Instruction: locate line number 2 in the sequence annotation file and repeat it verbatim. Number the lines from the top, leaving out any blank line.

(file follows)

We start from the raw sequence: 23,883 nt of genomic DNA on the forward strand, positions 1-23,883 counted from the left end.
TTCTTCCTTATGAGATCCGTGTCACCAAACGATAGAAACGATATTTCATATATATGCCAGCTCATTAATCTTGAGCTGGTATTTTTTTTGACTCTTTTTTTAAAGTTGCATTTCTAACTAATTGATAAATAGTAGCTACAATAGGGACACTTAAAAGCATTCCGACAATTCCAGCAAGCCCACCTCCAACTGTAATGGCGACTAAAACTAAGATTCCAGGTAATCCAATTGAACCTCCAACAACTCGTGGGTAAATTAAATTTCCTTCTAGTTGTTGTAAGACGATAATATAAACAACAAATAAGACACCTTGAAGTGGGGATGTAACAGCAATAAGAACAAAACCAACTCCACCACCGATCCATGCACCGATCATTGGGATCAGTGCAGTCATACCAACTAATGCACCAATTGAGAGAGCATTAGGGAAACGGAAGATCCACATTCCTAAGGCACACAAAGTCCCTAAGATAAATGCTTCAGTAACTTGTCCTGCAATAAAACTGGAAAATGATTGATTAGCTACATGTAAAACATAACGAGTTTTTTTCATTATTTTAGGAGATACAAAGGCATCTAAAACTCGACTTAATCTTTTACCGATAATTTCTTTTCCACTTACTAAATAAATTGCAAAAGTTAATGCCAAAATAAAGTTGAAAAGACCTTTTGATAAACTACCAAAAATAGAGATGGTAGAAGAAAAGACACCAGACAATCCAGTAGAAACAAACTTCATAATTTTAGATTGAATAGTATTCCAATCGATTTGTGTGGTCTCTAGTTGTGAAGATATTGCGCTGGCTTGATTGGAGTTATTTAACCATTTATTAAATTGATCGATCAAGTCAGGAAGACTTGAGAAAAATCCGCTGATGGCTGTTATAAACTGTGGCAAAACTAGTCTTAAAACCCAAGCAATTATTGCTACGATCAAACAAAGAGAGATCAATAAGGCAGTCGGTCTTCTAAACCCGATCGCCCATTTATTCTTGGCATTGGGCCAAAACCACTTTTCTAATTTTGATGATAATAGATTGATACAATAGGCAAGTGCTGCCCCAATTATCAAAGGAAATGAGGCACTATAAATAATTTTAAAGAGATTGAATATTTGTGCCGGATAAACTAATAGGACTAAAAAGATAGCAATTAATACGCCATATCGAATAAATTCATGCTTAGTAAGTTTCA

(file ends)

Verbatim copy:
TTCTTCCTTATGAGATCCGTGTCACCAAACGATAGAAACGATATTTCATATATATGCCAGCTCATTAATCTTGAGCTGGTATTTTTTTTGACTCTTTTTTTAAAGTTGCATTTCTAACTAATTGATAAATAGTAGCTACAATAGGGACACTTAAAAGCATTCCGACAATTCCAGCAAGCCCACCTCCAACTGTAATGGCGACTAAAACTAAGATTCCAGGTAATCCAATTGAACCTCCAACAACTCGTGGGTAAATTAAATTTCCTTCTAGTTGTTGTAAGACGATAATATAAACAACAAATAAGACACCTTGAAGTGGGGATGTAACAGCAATAAGAACAAAACCAACTCCACCACCGATCCATGCACCGATCATTGGGATCAGTGCAGTCATACCAACTAATGCACCAATTGAGAGAGCATTAGGGAAACGGAAGATCCACATTCCTAAGGCACACAAAGTCCCTAAGATAAATGCTTCAGTAACTTGTCCTGCAATAAAACTGGAAAATGATTGATTAGCTACATGTAAAACATAACGAGTTTTTTTCATTATTTTAGGAGATACAAAGGCATCTAAAACTCGACTTAATCTTTTACCGATAATTTCTTTTCCACTTACTAAATAAATTGCAAAAGTTAATGCCAAAATAAAGTTGAAAAGACCTTTTGATAAACTACCAAAAATAGAGATGGTAGAAGAAAAGACACCAGACAATCCAGTAGAAACAAACTTCATAATTTTAGATTGAATAGTATTCCAATCGATTTGTGTGGTCTCTAGTTGTGAAGATATTGCGCTGGCTTGATTGGAGTTATTTAACCATTTATTAAATTGATCGATCAAGTCAGGAAGACTTGAGAAAAATCCGCTGATGGCTGTTATAAACTGTGGCAAAACTAGTCTTAAAACCCAAGCAATTATTGCTACGATCAAACAAAGAGAGATCAATAAGGCAGTCGGTCTTCTAAACCCGATCGCCCATTTATTCTTGGCATTGGGCCAAAACCACTTTTCTAATTTTGATGATAATAGATTGATACAATAGGCAAGTGCTGCCCCAATTATCAAAGGAAATGAGGCACTATAAATAATTTTAAAGAGATTGAATATTTGTGCCGGATAAACTAATAGGACTAAAAAGATAGCAATTAATACGCCATATCGAATAAATTCATGCTTAGTAAGTTTCA